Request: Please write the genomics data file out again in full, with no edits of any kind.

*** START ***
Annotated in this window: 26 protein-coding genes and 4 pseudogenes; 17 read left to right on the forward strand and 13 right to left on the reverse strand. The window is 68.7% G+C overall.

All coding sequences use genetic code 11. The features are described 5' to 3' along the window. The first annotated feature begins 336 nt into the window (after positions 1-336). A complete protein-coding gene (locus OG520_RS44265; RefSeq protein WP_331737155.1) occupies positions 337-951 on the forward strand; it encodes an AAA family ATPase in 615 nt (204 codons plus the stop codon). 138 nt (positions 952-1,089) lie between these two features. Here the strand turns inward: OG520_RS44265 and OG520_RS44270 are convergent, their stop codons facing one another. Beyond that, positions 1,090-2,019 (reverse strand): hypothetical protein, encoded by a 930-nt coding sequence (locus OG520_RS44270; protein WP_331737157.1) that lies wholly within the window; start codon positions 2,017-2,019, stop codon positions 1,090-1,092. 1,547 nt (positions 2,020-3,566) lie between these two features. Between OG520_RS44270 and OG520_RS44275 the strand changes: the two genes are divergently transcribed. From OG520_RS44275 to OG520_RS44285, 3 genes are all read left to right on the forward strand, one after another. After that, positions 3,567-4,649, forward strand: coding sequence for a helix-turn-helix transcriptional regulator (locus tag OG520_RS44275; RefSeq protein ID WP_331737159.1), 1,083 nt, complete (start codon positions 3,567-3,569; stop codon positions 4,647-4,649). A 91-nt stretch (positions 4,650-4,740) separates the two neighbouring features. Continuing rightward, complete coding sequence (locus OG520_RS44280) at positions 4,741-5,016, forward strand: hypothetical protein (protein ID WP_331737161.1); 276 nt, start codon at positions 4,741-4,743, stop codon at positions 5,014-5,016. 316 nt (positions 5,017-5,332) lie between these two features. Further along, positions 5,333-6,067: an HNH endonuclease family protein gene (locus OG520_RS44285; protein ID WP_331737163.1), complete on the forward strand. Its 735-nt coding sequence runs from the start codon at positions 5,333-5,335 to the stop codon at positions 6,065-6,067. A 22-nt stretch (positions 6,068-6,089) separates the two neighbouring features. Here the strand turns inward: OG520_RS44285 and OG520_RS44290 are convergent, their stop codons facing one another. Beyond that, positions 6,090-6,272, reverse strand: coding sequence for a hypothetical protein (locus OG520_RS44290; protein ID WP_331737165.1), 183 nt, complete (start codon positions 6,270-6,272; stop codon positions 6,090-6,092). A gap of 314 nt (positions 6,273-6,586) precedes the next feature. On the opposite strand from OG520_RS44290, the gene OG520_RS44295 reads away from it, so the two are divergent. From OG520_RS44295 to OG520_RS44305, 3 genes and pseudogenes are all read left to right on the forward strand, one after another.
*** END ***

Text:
Annotated in this window: 26 protein-coding genes and 4 pseudogenes; 17 read left to right on the forward strand and 13 right to left on the reverse strand. The window is 68.7% G+C overall.

All coding sequences use genetic code 11. The features are described 5' to 3' along the window. The first annotated feature begins 336 nt into the window (after positions 1-336). A complete protein-coding gene (locus OG520_RS44265; RefSeq protein WP_331737155.1) occupies positions 337-951 on the forward strand; it encodes an AAA family ATPase in 615 nt (204 codons plus the stop codon). 138 nt (positions 952-1,089) lie between these two features. Here the strand turns inward: OG520_RS44265 and OG520_RS44270 are convergent, their stop codons facing one another. Beyond that, positions 1,090-2,019 (reverse strand): hypothetical protein, encoded by a 930-nt coding sequence (locus OG520_RS44270; protein WP_331737157.1) that lies wholly within the window; start codon positions 2,017-2,019, stop codon positions 1,090-1,092. 1,547 nt (positions 2,020-3,566) lie between these two features. Between OG520_RS44270 and OG520_RS44275 the strand changes: the two genes are divergently transcribed. From OG520_RS44275 to OG520_RS44285, 3 genes are all read left to right on the forward strand, one after another. After that, positions 3,567-4,649, forward strand: coding sequence for a helix-turn-helix transcriptional regulator (locus tag OG520_RS44275; RefSeq protein ID WP_331737159.1), 1,083 nt, complete (start codon positions 3,567-3,569; stop codon positions 4,647-4,649). A 91-nt stretch (positions 4,650-4,740) separates the two neighbouring features. Continuing rightward, complete coding sequence (locus OG520_RS44280) at positions 4,741-5,016, forward strand: hypothetical protein (protein ID WP_331737161.1); 276 nt, start codon at positions 4,741-4,743, stop codon at positions 5,014-5,016. 316 nt (positions 5,017-5,332) lie between these two features. Further along, positions 5,333-6,067: an HNH endonuclease family protein gene (locus OG520_RS44285; protein ID WP_331737163.1), complete on the forward strand. Its 735-nt coding sequence runs from the start codon at positions 5,333-5,335 to the stop codon at positions 6,065-6,067. A 22-nt stretch (positions 6,068-6,089) separates the two neighbouring features. Here the strand turns inward: OG520_RS44285 and OG520_RS44290 are convergent, their stop codons facing one another. Beyond that, positions 6,090-6,272, reverse strand: coding sequence for a hypothetical protein (locus OG520_RS44290; protein ID WP_331737165.1), 183 nt, complete (start codon positions 6,270-6,272; stop codon positions 6,090-6,092). A gap of 314 nt (positions 6,273-6,586) precedes the next feature. On the opposite strand from OG520_RS44290, the gene OG520_RS44295 reads away from it, so the two are divergent. From OG520_RS44295 to OG520_RS44305, 3 genes and pseudogenes are all read left to right on the forward strand, one after another.